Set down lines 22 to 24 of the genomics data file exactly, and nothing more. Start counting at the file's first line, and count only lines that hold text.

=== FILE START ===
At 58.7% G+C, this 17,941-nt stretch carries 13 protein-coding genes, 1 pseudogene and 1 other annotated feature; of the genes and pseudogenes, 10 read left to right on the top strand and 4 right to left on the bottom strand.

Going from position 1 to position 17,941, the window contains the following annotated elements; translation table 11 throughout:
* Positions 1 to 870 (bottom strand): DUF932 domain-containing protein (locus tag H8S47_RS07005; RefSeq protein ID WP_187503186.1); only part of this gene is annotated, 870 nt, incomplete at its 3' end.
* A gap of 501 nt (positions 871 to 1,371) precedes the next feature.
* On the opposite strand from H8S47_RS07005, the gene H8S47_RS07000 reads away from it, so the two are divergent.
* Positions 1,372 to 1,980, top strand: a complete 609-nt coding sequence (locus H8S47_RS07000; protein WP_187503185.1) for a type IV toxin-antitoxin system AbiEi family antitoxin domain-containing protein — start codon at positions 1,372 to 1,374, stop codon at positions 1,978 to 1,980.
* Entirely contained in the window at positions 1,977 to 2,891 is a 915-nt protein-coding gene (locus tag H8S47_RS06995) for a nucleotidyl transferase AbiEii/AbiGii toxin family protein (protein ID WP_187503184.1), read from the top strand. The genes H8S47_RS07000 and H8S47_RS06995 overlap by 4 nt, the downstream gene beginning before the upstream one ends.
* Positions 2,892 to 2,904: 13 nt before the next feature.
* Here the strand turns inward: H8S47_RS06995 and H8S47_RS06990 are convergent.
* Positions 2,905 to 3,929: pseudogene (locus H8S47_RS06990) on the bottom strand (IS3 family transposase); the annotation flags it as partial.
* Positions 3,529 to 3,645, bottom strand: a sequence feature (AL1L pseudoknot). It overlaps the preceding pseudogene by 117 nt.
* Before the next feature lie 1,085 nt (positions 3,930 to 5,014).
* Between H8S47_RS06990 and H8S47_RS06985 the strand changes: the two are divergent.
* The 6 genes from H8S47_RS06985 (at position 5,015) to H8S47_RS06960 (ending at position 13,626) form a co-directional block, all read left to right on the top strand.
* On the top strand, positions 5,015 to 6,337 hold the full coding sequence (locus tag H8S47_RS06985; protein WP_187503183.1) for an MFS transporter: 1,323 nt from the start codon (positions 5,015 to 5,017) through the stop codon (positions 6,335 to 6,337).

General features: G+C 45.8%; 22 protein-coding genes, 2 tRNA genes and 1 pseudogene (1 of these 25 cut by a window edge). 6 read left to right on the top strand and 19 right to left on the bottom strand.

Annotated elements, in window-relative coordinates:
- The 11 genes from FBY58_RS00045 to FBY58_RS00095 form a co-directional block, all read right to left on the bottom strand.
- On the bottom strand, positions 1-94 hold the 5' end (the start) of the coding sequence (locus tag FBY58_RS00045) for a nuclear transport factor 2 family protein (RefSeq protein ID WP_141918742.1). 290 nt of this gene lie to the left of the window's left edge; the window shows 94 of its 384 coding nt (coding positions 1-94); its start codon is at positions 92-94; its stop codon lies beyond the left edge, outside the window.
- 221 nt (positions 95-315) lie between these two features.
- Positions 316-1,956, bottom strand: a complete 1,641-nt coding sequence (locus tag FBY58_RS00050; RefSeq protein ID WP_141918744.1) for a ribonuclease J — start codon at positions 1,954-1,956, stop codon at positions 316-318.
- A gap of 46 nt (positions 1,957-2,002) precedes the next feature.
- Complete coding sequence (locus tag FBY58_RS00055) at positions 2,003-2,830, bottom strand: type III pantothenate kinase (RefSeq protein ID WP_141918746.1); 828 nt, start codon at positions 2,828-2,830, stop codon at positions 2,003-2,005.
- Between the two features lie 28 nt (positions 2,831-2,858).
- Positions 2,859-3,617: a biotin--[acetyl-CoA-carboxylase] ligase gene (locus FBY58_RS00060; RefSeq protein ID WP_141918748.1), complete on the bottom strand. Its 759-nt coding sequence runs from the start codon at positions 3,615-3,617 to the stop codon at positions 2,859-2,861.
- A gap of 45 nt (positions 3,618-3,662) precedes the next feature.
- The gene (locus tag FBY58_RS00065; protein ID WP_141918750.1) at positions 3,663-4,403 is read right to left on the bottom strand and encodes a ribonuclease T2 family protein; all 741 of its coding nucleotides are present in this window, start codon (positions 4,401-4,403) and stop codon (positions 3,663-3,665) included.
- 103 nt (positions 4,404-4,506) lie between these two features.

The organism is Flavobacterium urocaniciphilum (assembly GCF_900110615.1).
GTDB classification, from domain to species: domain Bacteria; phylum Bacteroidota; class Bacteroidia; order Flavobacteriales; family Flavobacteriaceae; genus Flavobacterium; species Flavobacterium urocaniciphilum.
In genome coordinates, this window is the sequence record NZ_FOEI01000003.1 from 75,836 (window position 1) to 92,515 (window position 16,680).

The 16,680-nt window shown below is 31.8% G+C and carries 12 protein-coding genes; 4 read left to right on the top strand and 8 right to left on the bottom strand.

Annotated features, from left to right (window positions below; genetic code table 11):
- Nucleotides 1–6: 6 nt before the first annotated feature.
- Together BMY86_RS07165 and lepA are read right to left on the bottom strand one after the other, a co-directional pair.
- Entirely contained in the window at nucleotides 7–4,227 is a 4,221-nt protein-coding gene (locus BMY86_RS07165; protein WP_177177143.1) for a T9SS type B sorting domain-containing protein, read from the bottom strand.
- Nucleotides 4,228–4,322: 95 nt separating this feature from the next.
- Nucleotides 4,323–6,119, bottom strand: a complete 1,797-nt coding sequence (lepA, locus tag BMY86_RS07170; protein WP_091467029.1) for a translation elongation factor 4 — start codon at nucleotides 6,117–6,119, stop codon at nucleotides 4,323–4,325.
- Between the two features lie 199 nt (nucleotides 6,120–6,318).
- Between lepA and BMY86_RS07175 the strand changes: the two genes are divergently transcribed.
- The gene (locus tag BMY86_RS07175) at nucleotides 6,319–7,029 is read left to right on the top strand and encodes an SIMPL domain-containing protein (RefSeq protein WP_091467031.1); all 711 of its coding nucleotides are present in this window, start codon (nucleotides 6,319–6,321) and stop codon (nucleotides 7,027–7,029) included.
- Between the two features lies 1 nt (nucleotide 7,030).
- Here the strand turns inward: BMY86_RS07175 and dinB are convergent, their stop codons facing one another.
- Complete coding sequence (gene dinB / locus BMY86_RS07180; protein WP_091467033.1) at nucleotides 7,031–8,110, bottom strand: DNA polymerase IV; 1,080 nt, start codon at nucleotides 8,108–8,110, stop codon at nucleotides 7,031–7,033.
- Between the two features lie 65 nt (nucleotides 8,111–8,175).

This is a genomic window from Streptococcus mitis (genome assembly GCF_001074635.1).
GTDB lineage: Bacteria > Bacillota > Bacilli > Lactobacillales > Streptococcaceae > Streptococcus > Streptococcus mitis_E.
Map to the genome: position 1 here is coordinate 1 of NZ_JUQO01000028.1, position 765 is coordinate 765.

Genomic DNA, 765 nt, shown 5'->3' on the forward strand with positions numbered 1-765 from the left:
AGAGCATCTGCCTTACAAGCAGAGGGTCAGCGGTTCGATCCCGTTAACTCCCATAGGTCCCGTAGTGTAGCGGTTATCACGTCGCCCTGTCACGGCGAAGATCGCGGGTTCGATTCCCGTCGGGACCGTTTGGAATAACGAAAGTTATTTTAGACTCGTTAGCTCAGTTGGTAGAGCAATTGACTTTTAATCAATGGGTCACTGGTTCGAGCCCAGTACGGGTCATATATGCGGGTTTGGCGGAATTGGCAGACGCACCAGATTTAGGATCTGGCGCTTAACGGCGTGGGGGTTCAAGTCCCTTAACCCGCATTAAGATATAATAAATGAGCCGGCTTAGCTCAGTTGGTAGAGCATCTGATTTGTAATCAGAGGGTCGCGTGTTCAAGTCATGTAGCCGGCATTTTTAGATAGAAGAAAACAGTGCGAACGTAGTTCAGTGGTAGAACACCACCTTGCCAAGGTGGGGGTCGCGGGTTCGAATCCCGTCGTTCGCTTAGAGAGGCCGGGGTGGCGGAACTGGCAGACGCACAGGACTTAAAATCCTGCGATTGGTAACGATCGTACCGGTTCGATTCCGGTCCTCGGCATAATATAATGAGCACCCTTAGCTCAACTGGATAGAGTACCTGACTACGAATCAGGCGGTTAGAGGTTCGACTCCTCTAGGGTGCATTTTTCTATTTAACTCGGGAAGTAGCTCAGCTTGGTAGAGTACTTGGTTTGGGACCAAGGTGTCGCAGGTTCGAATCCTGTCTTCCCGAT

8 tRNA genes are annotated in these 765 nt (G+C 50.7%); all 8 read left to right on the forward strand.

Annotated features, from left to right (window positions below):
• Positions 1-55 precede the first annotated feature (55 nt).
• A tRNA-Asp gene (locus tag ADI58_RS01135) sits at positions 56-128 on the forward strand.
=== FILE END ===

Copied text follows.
- A gap of 46 nt (positions 1,957-2,002) precedes the next feature.
- Complete coding sequence (locus tag FBY58_RS00055) at positions 2,003-2,830, bottom strand: type III pantothenate kinase (RefSeq protein ID WP_141918746.1); 828 nt, start codon at positions 2,828-2,830, stop codon at positions 2,003-2,005.
- Between the two features lie 28 nt (positions 2,831-2,858).